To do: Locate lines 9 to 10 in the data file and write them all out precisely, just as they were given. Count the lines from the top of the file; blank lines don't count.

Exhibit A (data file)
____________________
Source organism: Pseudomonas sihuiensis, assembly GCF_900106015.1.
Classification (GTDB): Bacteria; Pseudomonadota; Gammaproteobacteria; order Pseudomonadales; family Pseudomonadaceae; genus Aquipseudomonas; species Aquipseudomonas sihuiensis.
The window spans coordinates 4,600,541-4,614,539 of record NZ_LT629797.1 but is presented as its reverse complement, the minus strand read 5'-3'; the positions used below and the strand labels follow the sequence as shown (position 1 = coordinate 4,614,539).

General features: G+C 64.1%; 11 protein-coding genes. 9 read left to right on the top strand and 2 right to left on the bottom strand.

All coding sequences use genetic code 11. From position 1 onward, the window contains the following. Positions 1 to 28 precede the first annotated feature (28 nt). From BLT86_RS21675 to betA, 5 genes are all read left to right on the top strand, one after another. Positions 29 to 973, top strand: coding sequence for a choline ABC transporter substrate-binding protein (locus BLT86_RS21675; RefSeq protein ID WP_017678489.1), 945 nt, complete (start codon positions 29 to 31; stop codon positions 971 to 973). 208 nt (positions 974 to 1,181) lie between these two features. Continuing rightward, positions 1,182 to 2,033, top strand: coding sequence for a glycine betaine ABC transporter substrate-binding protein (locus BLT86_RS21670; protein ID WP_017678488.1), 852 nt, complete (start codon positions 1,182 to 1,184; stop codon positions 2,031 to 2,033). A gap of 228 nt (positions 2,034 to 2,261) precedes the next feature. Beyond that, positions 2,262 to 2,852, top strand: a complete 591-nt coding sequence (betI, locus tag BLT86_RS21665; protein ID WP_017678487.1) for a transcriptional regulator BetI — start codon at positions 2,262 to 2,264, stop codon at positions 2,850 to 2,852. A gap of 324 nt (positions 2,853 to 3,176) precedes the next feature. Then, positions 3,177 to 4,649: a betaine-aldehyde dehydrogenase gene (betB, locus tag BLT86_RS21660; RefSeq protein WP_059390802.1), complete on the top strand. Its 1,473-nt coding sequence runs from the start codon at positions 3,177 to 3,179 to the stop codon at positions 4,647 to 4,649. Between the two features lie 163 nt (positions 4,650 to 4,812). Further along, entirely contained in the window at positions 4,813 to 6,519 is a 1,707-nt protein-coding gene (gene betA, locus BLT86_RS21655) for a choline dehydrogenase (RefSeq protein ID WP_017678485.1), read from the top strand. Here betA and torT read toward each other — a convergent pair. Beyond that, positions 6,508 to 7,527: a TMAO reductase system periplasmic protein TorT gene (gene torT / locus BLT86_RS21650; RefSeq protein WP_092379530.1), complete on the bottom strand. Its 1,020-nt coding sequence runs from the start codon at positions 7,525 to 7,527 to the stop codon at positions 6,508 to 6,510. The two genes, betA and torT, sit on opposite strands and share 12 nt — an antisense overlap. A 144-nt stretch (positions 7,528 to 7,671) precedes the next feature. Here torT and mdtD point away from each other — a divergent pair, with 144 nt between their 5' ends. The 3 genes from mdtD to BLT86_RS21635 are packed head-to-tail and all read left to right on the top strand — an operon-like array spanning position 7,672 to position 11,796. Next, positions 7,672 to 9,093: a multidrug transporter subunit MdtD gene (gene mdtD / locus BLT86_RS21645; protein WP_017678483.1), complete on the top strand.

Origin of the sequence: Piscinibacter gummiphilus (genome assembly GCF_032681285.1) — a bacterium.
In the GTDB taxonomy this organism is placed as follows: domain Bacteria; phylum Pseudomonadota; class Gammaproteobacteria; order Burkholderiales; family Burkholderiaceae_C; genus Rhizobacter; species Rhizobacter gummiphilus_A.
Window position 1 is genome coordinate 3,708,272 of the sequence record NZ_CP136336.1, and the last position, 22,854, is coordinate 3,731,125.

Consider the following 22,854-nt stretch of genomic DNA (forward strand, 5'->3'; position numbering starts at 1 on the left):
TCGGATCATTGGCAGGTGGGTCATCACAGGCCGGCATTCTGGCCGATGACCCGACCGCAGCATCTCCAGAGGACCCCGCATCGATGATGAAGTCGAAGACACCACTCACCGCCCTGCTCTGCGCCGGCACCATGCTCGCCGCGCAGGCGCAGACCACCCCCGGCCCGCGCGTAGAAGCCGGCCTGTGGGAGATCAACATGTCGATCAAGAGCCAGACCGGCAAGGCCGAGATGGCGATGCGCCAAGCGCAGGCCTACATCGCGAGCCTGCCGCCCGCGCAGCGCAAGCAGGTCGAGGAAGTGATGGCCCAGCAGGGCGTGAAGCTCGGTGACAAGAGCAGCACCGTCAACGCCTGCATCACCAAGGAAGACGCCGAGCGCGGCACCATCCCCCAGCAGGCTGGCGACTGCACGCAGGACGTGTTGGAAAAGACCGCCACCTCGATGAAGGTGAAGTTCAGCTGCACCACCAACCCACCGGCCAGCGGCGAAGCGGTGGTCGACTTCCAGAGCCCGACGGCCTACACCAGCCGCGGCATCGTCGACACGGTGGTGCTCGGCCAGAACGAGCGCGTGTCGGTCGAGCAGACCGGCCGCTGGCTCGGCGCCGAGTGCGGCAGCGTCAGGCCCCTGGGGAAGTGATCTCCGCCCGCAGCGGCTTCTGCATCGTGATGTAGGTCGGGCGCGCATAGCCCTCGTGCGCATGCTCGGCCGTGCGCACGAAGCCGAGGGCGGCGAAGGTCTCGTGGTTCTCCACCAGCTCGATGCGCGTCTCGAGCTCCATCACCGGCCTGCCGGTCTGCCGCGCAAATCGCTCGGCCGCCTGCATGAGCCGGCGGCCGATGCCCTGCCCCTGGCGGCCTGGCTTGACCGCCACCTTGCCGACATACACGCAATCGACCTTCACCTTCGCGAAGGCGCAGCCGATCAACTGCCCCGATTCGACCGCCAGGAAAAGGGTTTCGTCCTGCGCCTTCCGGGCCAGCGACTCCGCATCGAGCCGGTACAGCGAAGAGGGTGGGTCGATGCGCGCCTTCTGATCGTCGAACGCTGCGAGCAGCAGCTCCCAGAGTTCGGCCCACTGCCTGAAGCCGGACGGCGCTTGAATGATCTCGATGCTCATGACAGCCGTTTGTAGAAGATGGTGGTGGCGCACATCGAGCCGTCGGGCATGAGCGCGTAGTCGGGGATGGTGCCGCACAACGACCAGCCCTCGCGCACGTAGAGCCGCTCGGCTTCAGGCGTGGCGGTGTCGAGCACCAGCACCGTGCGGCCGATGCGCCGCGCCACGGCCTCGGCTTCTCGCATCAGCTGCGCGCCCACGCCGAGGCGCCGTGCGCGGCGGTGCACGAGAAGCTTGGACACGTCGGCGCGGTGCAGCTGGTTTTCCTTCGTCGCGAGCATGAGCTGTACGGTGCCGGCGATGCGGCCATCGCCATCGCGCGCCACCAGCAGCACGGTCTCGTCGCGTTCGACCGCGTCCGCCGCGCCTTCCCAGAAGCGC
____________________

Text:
Consider the following 22,854-nt stretch of genomic DNA (forward strand, 5'->3'; position numbering starts at 1 on the left):
TCGGATCATTGGCAGGTGGGTCATCACAGGCCGGCATTCTGGCCGATGACCCGACCGCAGCATCTCCAGAGGACCCCGCATCGATGATGAAGTCGAAGACACCACTCACCGCCCTGCTCTGCGCCGGCACCATGCTCGCCGCGCAGGCGCAGACCACCCCCGGCCCGCGCGTAGAAGCCGGCCTGTGGGAGATCAACATGTCGATCAAGAGCCAGACCGGCAAGGCCGAGATGGCGATGCGCCAAGCGCAGGCCTACATCGCGAGCCTGCCGCCCGCGCAGCGCAAGCAGGTCGAGGAAGTGATGGCCCAGCAGGGCGTGAAGCTCGGTGACAAGAGCAGCACCGTCAACGCCTGCATCACCAAGGAAGACGCCGAGCGCGGCACCATCCCCCAGCAGGCTGGCGACTGCACGCAGGACGTGTTGGAAAAGACCGCCACCTCGATGAAGGTGAAGTTCAGCTGCACCACCAACCCACCGGCCAGCGGCGAAGCGGTGGTCGACTTCCAGAGCCCGACGGCCTACACCAGCCGCGGCATCGTCGACACGGTGGTGCTCGGCCAGAACGAGCGCGTGTCGGTCGAGCAGACCGGCCGCTGGCTCGGCGCCGAGTGCGGCAGCGTCAGGCCCCTGGGGAAGTGATCTCCGCCCGCAGCGGCTTCTGCATCGTGATGTAGGTCGGGCGCGCATAGCCCTCGTGCGCATGCTCGGCCGTGCGCACGAAGCCGAGGGCGGCGAAGGTCTCGTGGTTCTCCACCAGCTCGATGCGCGTCTCGAGCTCCATCACCGGCCTGCCGGTCTGCCGCGCAAATCGCTCGGCCGCCTGCATGAGCCGGCGGCCGATGCCCTGCCCCTGGCGGCCTGGCTTGACCGCCACCTTGCCGACATACACGCAATCGACCTTCACCTTCGCGAAGGCGCAGCCGATCAACTGCCCCGATTCGACCGCCAGGAAAAGGGTTTCGTCCTGCGCCTTCCGGGCCAGCGACTCCGCATCGAGCCGGTACAGCGAAGAGGGTGGGTCGATGCGCGCCTTCTGATCGTCGAACGCTGCGAGCAGCAGCTCCCAGAGTTCGGCCCACTGCCTGAAGCCGGACGGCGCTTGAATGATCTCGATGCTCATGACAGCCGTTTGTAGAAGATGGTGGTGGCGCACATCGAGCCGTCGGGCATGAGCGCGTAGTCGGGGATGGTGCCGCACAACGACCAGCCCTCGCGCACGTAGAGCCGCTCGGCTTCAGGCGTGGCGGTGTCGAGCACCAGCACCGTGCGGCCGATGCGCCGCGCCACGGCCTCGGCTTCTCGCATCAGCTGCGCGCCCACGCCGAGGCGCCGTGCGCGGCGGTGCACGAGAAGCTTGGACACGTCGGCGCGGTGCAGCTGGTTTTCCTTCGTCGCGAGCATGAGCTGTACGGTGCCGGCGATGCGGCCATCGCCATCGCGCGCCACCAGCAGCACGGTCTCGTCGCGTTCGACCGCGTCCGCCGCGCCTTCCCAGAAGCGC